No wellies in Wales

Gower Peninsular                               Swansea, United Kingdom

 


One of my good friend’s birthday falls around the time of the May Bank holiday weekend – and it seems to have become a tradition that a group of us go camping. Good weather in the UK is never a sure bet but out come the tents and the barbeque’s in anticipation anyway.

This year we decided to explore a little bit of Wales and it was off to the beautiful coastline of the Gower. The Gower Peninsular is located in the south of Wales and is about an hour and a half drive away from Cardiff. The drive from Swansea onwards if very scenic and can be a bit hair-raising as cars squeeze past each other on the country lanes and in some cases come face to face before deciding who has to reverse first. I think we lost the stare down every time and our little Corsa got very used to moving backwards.

Our base for the weekend was the most southerly point of the Gower – Port Eynon. Port Eynon is a quaint little town full of character and cute cottages and offers some great cliff walks where the views are just spectacular. The beach is a little bit rocky but that did not stop us from having a game of rounders before exploring the rock pools in search of starfish. The weather remained good to us and we all enjoyed our first camping barbecue along with some tasty local Gower potatoes.

The next morning the weather was good to us again and I woke up to gorgeous sunshine. I had the perfect view of the campsite and ocean from my tent and was quite content to have my breakfast while watching the antics of the campsite.

As much as I liked Port Eynon it would be a waste of a weekend not venturing around the other parts of this dramatic limestone coastline. So we hopped in the car and drove to Rhossili Bay. This area is largely owned by the Natural Trust to preserve its beauty and you can see why with it’s 3 mile sandy beach and the prominent Worm’s Head. Access to the causeway to reach Worms Head is only possible 2.5 hours either side of low tide. As we arrived in the morning we decided to venture what we thought would be an easy walk across but turned out to be a bit of rock scrambling. It was worth all the effort just for the views.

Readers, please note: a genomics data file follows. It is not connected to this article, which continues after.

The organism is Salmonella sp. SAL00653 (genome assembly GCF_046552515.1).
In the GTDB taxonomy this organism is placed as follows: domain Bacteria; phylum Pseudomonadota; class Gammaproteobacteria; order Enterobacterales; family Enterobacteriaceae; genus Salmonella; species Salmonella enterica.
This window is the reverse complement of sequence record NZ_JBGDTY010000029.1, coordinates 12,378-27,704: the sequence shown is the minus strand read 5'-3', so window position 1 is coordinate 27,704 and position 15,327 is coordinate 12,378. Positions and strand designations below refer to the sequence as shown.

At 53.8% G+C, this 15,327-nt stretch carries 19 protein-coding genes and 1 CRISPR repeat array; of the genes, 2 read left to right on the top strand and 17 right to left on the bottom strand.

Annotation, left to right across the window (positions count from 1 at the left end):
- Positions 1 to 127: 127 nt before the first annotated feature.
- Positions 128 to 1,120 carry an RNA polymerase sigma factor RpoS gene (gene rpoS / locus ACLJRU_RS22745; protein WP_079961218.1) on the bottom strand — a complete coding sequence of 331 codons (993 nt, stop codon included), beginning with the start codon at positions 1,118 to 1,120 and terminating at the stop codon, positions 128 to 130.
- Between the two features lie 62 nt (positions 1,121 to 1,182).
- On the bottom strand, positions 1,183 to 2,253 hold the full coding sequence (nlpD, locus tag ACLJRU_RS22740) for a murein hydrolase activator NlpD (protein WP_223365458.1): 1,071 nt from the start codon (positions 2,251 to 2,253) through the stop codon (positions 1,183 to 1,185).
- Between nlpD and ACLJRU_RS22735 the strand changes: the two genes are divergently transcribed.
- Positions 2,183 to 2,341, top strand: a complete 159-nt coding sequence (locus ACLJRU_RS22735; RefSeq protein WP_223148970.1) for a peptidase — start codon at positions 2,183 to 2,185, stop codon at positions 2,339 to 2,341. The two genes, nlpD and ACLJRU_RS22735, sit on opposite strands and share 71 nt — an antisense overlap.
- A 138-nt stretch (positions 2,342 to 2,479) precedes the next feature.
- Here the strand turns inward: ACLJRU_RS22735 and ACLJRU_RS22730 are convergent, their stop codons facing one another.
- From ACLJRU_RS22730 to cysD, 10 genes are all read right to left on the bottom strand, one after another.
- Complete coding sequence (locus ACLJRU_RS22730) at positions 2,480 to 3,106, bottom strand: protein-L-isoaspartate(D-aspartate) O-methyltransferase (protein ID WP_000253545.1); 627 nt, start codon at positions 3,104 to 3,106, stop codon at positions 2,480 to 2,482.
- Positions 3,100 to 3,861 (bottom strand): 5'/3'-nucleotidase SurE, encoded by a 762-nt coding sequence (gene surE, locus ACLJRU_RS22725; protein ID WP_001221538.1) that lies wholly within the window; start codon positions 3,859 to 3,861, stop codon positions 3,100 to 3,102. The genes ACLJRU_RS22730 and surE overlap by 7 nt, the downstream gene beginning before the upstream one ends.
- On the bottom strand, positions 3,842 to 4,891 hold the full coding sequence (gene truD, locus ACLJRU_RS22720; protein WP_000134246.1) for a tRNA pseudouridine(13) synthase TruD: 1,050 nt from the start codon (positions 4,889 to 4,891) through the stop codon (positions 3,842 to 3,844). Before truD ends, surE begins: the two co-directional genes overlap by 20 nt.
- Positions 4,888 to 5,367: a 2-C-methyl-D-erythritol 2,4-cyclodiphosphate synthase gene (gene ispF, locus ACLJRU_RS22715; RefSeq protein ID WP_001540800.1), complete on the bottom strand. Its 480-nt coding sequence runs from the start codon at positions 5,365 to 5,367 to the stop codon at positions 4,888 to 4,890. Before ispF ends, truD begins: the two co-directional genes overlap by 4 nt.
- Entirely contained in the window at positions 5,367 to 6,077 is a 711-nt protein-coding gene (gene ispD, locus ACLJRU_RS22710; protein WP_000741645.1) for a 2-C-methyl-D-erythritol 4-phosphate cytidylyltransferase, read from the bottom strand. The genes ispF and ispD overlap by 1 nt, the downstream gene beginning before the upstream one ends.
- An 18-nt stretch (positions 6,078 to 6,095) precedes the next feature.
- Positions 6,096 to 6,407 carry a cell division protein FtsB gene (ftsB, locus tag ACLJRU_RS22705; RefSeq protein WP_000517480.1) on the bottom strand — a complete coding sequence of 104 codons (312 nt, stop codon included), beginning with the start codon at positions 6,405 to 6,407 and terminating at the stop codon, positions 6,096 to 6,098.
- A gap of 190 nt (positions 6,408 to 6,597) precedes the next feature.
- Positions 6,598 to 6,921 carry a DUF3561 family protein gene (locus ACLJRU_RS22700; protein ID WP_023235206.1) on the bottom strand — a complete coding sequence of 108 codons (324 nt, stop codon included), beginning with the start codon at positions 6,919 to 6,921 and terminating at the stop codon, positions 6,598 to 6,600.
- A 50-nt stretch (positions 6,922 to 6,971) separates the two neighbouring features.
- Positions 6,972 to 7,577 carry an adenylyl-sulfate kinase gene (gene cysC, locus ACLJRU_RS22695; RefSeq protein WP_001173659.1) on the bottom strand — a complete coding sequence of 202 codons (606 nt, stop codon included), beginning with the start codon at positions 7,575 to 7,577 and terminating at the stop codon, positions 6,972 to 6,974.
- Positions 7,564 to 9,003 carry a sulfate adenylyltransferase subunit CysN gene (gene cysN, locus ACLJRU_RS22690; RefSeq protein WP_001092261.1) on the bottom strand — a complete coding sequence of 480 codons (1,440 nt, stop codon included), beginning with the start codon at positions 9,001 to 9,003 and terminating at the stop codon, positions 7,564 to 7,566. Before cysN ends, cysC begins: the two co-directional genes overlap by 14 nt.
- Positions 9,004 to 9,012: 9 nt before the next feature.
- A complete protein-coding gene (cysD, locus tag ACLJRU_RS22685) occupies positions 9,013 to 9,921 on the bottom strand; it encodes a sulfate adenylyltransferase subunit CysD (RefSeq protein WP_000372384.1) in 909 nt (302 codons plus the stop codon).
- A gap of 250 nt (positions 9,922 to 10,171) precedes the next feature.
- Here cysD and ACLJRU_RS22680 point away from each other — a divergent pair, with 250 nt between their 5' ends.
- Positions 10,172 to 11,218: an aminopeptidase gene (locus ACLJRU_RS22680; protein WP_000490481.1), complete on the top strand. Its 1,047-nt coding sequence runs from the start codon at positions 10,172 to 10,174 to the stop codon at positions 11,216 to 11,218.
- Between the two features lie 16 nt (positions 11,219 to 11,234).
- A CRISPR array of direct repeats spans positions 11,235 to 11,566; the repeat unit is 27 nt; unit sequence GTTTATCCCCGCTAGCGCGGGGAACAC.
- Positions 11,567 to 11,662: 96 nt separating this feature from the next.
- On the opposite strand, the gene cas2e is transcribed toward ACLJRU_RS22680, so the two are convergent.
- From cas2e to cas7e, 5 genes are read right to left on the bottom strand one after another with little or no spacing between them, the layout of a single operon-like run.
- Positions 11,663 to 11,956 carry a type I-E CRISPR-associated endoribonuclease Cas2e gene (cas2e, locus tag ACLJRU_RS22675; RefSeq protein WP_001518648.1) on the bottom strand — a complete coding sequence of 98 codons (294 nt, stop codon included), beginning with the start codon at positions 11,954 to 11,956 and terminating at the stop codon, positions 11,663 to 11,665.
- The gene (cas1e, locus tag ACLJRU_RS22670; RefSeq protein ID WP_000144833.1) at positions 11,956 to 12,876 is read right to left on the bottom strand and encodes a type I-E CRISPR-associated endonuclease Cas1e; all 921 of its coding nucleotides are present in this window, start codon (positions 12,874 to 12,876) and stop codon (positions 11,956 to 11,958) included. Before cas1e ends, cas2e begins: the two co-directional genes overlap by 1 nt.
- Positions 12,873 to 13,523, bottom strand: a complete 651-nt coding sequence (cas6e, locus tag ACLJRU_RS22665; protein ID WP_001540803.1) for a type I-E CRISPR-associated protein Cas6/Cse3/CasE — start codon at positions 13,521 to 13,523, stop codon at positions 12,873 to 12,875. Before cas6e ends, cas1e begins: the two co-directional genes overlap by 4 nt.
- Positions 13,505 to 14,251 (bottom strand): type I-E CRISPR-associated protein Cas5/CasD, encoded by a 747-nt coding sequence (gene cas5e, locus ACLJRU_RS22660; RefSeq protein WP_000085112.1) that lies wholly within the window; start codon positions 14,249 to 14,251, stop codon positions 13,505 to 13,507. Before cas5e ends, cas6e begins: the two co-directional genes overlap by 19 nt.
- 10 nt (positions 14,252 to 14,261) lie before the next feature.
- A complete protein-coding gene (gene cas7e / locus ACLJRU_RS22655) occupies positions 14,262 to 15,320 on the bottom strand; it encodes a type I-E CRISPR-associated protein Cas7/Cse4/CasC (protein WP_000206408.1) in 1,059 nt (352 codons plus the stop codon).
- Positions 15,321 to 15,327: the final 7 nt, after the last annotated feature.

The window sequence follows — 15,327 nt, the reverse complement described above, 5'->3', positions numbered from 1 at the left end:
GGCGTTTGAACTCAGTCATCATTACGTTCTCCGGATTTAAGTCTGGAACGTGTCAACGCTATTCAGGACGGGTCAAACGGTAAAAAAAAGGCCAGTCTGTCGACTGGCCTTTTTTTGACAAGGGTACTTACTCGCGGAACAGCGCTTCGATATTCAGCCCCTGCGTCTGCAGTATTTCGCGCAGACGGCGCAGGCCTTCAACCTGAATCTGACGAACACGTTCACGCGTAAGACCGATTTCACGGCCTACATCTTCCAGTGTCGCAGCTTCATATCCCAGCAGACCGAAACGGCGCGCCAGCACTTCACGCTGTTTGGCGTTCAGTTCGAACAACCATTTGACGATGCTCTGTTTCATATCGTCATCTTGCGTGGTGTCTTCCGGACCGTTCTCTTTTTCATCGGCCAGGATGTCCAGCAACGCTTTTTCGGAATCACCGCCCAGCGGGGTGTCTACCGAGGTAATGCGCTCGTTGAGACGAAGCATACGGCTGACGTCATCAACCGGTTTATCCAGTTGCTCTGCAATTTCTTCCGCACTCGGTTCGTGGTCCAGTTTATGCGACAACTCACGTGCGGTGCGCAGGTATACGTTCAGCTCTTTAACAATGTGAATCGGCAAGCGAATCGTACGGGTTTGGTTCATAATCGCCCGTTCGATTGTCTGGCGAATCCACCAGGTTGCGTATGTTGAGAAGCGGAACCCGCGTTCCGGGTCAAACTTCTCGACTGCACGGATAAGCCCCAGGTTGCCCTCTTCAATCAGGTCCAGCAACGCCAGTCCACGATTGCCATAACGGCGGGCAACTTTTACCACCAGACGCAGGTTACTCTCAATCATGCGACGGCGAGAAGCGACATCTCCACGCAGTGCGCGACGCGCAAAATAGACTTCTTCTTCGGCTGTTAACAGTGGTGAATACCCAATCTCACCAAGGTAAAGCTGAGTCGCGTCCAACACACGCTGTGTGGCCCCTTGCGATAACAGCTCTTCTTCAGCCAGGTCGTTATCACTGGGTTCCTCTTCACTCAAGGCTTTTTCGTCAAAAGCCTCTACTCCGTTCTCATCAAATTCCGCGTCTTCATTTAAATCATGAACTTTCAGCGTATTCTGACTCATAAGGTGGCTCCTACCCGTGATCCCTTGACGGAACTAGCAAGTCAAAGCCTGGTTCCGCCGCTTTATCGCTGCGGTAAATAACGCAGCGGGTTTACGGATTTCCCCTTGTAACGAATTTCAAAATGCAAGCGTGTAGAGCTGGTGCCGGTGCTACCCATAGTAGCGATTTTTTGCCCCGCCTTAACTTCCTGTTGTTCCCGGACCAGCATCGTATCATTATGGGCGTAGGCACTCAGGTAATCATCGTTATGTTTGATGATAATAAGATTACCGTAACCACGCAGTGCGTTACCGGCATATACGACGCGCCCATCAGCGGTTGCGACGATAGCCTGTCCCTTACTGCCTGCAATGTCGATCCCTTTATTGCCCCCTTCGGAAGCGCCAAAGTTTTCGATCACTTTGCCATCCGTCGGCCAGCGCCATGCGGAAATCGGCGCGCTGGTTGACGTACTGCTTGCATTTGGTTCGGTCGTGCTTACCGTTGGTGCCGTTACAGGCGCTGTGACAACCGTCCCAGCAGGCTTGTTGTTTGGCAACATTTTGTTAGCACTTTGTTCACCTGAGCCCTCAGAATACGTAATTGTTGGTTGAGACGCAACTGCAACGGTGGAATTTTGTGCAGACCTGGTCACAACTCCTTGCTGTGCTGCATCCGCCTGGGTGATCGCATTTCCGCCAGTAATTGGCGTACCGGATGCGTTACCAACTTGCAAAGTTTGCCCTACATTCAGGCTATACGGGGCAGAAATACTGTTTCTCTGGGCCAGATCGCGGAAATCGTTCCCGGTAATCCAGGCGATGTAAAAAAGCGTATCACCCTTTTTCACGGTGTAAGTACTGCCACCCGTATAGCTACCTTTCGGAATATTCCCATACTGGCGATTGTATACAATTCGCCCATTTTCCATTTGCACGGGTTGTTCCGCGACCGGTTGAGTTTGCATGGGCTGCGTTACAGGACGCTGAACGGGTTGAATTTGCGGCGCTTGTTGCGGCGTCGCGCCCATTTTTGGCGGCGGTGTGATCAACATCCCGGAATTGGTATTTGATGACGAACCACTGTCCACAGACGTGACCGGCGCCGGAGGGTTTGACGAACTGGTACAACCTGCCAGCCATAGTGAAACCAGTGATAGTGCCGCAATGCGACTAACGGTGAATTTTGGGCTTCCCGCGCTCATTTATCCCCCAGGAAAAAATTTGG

I never did get to the tip of Worms Head though as it was the birds nesting season. I was happy enough to sit near a bird watcher and let him tell me what birds he could spot through his binoculars. A real big shame that hundreds of other people ignored the sign and went marching on. Lets hope nature has a way of coping with the disturbance and maybe the National Trust will monitor people’s walking around nesting season more closely.

I could not believe how packed the town of Rhossili had become while we were at Worms Head. Which was a shame as it took away the eerie feeling of the skeletal remains of the Helvetica ship wreck on an almost deserted beach. It also meant that I could not try some faggot at the local shop. No, is not a rude word but a traditional dish found mainly in the midlands in England. To sum it up it is like a meatball but made from meat off-cuts and offal. (I guess not everyone’s taste!)

After having enough of the crowds we went searching for a more quite spot to have our lunch. We chose Llangennith beach, known as a surfing beach and apparently a frequent haunt by young party people the locals would say it is far from quite! But if you find a spot amoung the dunes everything becomes still and you can watch all what is happening unseen.

When I eventually caught my £5 Megabus back to London, I reflected on how lovely my weekend was and what beautiful scenery Wales has to offer. I was also grinning to myself thinking Wales without the wellies was a good experience and it just goes to show that contrary to everyone’s belief the sun does shine in Wales.

18.1243576498.nominated-badge
Nominated for the Visit Wales Blog Awards 2009

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